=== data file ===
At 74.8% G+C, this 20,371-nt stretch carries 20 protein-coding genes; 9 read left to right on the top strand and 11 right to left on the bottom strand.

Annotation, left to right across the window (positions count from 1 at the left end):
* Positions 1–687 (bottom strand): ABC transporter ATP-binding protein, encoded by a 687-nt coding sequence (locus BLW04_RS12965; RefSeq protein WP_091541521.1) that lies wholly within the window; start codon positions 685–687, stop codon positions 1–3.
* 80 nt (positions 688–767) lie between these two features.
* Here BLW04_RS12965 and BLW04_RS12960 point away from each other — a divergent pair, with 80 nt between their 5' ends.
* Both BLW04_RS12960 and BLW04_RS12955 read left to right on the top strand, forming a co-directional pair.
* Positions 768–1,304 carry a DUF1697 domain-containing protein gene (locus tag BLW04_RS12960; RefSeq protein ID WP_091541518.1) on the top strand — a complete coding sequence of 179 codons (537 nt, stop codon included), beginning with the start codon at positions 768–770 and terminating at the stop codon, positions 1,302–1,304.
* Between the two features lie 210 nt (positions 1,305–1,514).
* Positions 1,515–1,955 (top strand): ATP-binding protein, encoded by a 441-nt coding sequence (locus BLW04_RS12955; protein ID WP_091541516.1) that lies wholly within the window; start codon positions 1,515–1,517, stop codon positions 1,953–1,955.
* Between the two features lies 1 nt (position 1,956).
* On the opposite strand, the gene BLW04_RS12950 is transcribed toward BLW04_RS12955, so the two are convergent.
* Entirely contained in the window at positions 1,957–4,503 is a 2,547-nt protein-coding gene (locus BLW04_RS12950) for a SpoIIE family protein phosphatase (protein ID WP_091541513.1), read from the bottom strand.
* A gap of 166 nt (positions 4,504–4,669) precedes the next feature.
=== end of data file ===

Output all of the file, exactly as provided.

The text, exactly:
At 74.8% G+C, this 20,371-nt stretch carries 20 protein-coding genes; 9 read left to right on the top strand and 11 right to left on the bottom strand.

Annotation, left to right across the window (positions count from 1 at the left end):
* Positions 1–687 (bottom strand): ABC transporter ATP-binding protein, encoded by a 687-nt coding sequence (locus BLW04_RS12965; RefSeq protein WP_091541521.1) that lies wholly within the window; start codon positions 685–687, stop codon positions 1–3.
* 80 nt (positions 688–767) lie between these two features.
* Here BLW04_RS12965 and BLW04_RS12960 point away from each other — a divergent pair, with 80 nt between their 5' ends.
* Both BLW04_RS12960 and BLW04_RS12955 read left to right on the top strand, forming a co-directional pair.
* Positions 768–1,304 carry a DUF1697 domain-containing protein gene (locus tag BLW04_RS12960; RefSeq protein ID WP_091541518.1) on the top strand — a complete coding sequence of 179 codons (537 nt, stop codon included), beginning with the start codon at positions 768–770 and terminating at the stop codon, positions 1,302–1,304.
* Between the two features lie 210 nt (positions 1,305–1,514).
* Positions 1,515–1,955 (top strand): ATP-binding protein, encoded by a 441-nt coding sequence (locus BLW04_RS12955; protein ID WP_091541516.1) that lies wholly within the window; start codon positions 1,515–1,517, stop codon positions 1,953–1,955.
* Between the two features lies 1 nt (position 1,956).
* On the opposite strand, the gene BLW04_RS12950 is transcribed toward BLW04_RS12955, so the two are convergent.
* Entirely contained in the window at positions 1,957–4,503 is a 2,547-nt protein-coding gene (locus BLW04_RS12950) for a SpoIIE family protein phosphatase (protein ID WP_091541513.1), read from the bottom strand.
* A gap of 166 nt (positions 4,504–4,669) precedes the next feature.